Surprises are scary when you do not have control of your finances. An unexpected car repair, a medical procedure, a job loss, or any other financial emergency can quickly send you spiraling into new or more debt, wiping out any progress you’ve made towards taking control of your money.
Creating an emergency fund is another way to make your money work for you because it means you have planned for surprises. If an emergency does come up, you can put the money in your fund to work and regain control of the situation.
Building an emergency fund can take time. Ideally, you should save the equivalent of three to six months’ worth of income. But every little bit you can set aside will help. If you are still paying off debt or don’t have much wiggle room in your budget, set aside whatever you can in a “surprise expenses” category in your budget. At the end of the month, transfer whatever is in this category to a separate savings account.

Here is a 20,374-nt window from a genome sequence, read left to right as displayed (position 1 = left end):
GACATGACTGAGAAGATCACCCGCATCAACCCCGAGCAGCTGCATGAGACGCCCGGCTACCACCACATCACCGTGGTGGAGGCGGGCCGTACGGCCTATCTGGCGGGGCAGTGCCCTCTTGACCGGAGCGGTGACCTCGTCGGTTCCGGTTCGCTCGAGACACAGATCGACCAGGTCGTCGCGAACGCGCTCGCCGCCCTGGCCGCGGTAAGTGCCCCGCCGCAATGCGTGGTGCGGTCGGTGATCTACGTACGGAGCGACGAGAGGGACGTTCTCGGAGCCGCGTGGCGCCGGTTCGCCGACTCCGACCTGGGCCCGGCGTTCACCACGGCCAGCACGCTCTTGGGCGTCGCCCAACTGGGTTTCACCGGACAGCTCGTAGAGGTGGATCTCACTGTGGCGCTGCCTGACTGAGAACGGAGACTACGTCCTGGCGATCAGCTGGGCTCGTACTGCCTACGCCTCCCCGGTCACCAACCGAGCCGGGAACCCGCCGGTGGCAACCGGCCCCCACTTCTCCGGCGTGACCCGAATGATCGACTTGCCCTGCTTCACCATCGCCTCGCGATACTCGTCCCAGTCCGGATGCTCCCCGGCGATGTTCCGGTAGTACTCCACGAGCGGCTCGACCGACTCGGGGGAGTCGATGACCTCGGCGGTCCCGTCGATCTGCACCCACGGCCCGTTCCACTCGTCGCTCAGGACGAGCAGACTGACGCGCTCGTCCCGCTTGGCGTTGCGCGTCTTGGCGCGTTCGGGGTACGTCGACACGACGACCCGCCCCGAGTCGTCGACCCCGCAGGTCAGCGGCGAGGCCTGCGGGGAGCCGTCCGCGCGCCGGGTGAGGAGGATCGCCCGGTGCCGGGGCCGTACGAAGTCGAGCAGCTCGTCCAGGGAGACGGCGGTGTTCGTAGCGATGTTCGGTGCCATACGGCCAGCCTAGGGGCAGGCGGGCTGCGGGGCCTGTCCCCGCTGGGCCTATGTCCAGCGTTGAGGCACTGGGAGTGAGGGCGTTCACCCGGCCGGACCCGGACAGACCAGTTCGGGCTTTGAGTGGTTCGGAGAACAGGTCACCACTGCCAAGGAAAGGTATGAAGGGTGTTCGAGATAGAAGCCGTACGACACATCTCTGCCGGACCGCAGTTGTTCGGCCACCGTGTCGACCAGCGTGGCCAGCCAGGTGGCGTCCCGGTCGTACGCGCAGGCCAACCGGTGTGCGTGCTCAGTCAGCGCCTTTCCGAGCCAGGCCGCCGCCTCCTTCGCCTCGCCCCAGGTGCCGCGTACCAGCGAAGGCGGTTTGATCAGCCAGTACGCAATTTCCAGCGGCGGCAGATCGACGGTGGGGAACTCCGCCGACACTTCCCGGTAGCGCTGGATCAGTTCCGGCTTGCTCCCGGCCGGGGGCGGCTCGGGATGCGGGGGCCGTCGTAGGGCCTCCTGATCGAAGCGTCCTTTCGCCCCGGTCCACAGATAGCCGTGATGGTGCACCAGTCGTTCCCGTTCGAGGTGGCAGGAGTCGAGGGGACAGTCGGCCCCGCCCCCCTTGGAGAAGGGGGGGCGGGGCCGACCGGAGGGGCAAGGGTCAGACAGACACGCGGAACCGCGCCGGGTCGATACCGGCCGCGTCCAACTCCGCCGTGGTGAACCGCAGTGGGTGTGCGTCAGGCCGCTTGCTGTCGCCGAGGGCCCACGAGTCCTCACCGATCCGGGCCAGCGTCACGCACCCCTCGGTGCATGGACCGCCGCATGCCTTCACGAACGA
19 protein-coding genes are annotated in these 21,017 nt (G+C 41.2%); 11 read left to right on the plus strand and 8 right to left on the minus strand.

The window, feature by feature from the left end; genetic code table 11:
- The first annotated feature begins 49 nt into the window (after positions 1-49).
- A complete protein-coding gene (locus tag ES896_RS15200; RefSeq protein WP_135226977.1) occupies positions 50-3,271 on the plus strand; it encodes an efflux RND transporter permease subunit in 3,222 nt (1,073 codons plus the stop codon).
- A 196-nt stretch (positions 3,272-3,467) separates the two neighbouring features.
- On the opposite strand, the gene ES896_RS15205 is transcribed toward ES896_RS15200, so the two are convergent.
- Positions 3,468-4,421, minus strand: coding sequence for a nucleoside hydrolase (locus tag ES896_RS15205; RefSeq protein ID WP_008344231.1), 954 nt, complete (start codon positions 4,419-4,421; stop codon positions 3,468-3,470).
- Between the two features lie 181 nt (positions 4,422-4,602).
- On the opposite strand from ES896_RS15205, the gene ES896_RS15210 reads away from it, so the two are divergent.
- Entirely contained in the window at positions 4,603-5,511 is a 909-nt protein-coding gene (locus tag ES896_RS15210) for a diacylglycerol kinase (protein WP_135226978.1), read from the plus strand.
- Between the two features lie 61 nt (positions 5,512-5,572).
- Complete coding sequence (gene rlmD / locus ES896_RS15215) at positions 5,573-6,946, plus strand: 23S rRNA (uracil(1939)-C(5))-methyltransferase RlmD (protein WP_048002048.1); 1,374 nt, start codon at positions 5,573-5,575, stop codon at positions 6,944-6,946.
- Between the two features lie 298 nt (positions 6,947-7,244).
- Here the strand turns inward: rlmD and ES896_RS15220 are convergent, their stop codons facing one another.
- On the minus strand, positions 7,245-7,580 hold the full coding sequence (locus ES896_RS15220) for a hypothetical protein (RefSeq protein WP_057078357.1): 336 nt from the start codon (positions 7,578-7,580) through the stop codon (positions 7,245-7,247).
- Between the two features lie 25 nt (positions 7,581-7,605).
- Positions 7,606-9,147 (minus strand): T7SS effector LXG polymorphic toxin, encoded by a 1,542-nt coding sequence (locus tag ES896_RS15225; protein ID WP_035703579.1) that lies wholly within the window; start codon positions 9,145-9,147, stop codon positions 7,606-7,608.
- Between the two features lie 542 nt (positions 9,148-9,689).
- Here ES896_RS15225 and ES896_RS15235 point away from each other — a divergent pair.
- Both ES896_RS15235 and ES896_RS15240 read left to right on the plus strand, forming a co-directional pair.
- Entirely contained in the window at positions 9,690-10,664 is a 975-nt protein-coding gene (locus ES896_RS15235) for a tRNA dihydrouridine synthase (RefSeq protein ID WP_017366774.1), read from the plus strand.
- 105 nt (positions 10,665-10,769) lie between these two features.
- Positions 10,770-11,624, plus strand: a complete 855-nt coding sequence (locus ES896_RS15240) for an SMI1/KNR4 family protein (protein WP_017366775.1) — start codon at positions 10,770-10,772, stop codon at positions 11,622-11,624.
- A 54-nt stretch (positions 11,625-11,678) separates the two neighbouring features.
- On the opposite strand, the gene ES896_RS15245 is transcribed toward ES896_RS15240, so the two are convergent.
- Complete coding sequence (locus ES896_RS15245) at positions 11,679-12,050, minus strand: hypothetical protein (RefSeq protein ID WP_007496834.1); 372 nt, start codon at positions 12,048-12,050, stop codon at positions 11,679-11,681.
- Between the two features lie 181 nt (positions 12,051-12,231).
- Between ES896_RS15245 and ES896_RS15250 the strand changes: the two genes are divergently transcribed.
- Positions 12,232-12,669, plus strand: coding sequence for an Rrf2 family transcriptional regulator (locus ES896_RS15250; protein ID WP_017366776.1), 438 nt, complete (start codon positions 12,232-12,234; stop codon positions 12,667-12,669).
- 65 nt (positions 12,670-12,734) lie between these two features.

Put your emergency savings in a high-yield savings account, which will earn more interest than a regular saving or checking account. This means that the money you save will make money while it’s sitting in your bank account. If your bank doesn’t offer high-yield accounts or you live in a rural area without a bank, look for online banking options to open an account.
Once you are out of debt or have more money free money in your budget, you can set up larger recurring contributions to grow your emergency fund even faster.